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Agni-I missile test on 13 July 2012 (cropped).jpg
Agni-I during a test flight on 13 July 2012
TypeShort Range Ballistic Missile
Place of originIndia
Service history
In service2004[1]—present
Used byStrategic Forces Command
Production history
DesignerDefence Research and Development Organisation
ManufacturerBharat Dynamics Limited
Unit cost25 crore (US$3.6 million) to 35 crore (US$5.1 million)[2]
No. built12 (2017 est.)[3]
Mass12,000 kg[4][5][6]
Length15 m[4][5][6]
Diameter1.0 m[5][6]
WarheadConventional high explosive-unitary, penetration, sub-munitions, incendiary, thermobaric, strategic nuclear weapon
Warhead weight1,000 kg (2,200 lb) - 2,500 kg (5,500 lb)[7]

EngineHigh energy solid propellant single stage composite rocket motor[8]
700–900 km [4][5]
Flight ceiling370 km[6]
Speed2.5 km/s (9000 km/h)[5]
Ring Laser Gyro- INS (Inertial Navigation System), optionally augmented by GPS terminal guidance with radar scene correlation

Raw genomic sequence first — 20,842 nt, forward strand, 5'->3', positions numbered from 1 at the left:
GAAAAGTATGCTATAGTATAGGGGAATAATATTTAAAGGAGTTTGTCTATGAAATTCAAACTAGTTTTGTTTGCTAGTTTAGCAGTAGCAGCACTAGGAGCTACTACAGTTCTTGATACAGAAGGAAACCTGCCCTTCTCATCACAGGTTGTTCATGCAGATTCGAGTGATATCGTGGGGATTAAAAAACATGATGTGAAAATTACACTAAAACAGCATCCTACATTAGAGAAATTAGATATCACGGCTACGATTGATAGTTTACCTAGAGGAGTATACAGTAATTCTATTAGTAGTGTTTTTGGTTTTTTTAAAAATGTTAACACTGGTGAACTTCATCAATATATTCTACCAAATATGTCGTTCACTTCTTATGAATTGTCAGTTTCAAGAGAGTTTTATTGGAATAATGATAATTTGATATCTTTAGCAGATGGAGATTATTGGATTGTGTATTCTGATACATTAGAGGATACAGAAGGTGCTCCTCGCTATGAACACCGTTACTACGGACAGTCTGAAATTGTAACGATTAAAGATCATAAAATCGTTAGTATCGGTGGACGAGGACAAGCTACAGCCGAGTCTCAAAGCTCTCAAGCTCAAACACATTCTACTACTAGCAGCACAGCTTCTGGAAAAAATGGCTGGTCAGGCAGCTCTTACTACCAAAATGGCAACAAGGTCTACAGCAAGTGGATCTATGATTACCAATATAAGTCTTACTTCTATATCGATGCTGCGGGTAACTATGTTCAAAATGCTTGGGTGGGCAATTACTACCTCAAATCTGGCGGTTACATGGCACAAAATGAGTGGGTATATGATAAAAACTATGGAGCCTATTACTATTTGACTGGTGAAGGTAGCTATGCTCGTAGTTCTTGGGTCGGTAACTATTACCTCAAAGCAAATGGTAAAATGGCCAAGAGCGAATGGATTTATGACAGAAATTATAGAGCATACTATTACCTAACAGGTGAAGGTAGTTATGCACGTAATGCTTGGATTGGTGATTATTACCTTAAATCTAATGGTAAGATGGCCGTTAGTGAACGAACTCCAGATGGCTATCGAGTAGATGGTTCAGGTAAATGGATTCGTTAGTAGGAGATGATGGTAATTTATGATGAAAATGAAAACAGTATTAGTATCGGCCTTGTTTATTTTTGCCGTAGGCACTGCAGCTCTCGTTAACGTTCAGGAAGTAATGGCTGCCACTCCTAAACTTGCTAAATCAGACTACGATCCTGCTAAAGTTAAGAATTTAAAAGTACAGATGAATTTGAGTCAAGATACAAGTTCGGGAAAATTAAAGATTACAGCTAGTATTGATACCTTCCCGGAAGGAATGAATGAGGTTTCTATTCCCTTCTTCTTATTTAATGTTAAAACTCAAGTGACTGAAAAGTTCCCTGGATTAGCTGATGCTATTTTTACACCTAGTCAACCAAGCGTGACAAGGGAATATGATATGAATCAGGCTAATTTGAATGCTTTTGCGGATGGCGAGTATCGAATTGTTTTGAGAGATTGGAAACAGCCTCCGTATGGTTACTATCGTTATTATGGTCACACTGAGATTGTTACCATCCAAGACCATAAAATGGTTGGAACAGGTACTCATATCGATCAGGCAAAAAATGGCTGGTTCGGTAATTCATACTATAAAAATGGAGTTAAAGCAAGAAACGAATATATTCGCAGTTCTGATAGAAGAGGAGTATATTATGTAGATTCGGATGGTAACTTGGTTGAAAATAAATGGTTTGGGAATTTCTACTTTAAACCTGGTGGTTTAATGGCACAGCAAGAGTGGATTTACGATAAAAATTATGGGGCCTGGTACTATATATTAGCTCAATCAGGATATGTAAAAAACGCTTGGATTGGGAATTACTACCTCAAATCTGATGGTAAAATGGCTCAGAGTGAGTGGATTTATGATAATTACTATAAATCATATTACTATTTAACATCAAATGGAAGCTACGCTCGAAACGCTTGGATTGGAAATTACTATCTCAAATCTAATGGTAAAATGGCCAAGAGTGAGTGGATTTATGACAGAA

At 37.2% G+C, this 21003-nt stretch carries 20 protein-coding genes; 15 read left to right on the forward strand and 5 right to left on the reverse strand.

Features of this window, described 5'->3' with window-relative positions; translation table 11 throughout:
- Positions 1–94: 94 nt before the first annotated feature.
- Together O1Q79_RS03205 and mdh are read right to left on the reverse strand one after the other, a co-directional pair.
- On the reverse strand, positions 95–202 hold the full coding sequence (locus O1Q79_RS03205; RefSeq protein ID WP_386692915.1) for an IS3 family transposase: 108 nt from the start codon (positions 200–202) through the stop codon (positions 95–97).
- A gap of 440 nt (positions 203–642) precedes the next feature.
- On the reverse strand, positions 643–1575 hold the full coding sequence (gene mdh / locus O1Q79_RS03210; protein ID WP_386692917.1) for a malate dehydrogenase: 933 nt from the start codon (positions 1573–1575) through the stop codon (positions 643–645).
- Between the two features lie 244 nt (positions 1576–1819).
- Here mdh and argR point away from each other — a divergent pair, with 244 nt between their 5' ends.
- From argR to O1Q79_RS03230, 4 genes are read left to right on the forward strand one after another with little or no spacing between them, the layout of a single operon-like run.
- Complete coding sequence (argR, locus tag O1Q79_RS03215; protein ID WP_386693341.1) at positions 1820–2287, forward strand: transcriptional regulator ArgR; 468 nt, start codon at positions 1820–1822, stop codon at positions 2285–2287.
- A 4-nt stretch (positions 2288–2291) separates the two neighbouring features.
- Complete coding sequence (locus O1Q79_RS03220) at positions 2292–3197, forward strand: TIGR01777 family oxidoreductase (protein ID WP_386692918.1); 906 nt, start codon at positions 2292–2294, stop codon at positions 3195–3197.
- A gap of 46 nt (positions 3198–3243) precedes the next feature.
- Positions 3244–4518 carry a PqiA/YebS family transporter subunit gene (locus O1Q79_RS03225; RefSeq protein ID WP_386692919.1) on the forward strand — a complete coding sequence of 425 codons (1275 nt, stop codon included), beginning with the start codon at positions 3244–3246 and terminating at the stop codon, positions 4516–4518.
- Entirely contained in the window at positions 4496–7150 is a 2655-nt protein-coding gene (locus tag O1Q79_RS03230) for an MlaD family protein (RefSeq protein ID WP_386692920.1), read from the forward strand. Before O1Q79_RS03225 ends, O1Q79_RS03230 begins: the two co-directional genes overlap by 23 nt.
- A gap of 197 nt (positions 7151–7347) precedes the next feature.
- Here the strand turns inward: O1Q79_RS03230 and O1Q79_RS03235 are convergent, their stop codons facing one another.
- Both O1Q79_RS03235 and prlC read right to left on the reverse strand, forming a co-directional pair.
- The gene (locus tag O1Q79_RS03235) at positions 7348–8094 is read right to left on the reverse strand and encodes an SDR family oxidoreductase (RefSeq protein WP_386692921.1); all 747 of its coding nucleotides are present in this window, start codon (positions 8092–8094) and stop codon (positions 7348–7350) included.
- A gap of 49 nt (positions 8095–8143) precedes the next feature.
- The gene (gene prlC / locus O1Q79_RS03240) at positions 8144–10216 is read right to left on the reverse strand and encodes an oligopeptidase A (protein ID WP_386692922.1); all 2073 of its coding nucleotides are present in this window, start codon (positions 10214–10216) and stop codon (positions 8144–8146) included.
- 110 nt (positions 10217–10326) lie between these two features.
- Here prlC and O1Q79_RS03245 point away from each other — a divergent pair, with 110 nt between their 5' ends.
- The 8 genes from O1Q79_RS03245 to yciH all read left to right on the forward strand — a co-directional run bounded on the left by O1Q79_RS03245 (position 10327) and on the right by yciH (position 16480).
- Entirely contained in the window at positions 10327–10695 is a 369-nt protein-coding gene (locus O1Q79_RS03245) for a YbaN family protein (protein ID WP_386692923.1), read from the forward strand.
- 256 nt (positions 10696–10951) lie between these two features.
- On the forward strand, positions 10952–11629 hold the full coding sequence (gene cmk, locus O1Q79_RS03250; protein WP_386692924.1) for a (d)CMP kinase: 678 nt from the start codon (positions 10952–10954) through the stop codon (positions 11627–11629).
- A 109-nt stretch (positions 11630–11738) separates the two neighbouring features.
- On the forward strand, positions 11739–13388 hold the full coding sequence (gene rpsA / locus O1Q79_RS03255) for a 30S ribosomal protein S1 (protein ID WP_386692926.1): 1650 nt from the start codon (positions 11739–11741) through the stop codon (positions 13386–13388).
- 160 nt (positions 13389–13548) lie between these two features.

Accuracy25 m CEP [9]
8 x 8 Tatra TELAR (Transporter erector launcher)/rail mobile[10]

Agni-I (IAST: Agnī "Fire" also the Vedic fire god in Hinduism) is a short-range ballistic missile developed by DRDO of India under the Integrated Guided Missile Development Program. It is a single-stage missile developed after the Kargil War to fill the gap between 250 km range of Prithvi-II and 2,500 km range of Agni-II. It was first launched on 25 January 2002 from a road mobile launcher at Integrated Test Range (ITR), Wheeler Island.[11] Less than 75 launchers are deployed.[12]

History and development[edit]

Agni-I was first tested at the Interim Test Range in Chandipur in 1989, and is capable of carrying a conventional payload of 1,000 kg (2,200 lb) or a nuclear warhead. Agni missiles consist of one (short range) or two stages (intermediate range). These are railand road mobile and powered by solid propellants.[13]

The Agni I has a range of 700–900 km.[5] They are claimed to be a part of the "Minimum credible deterrence".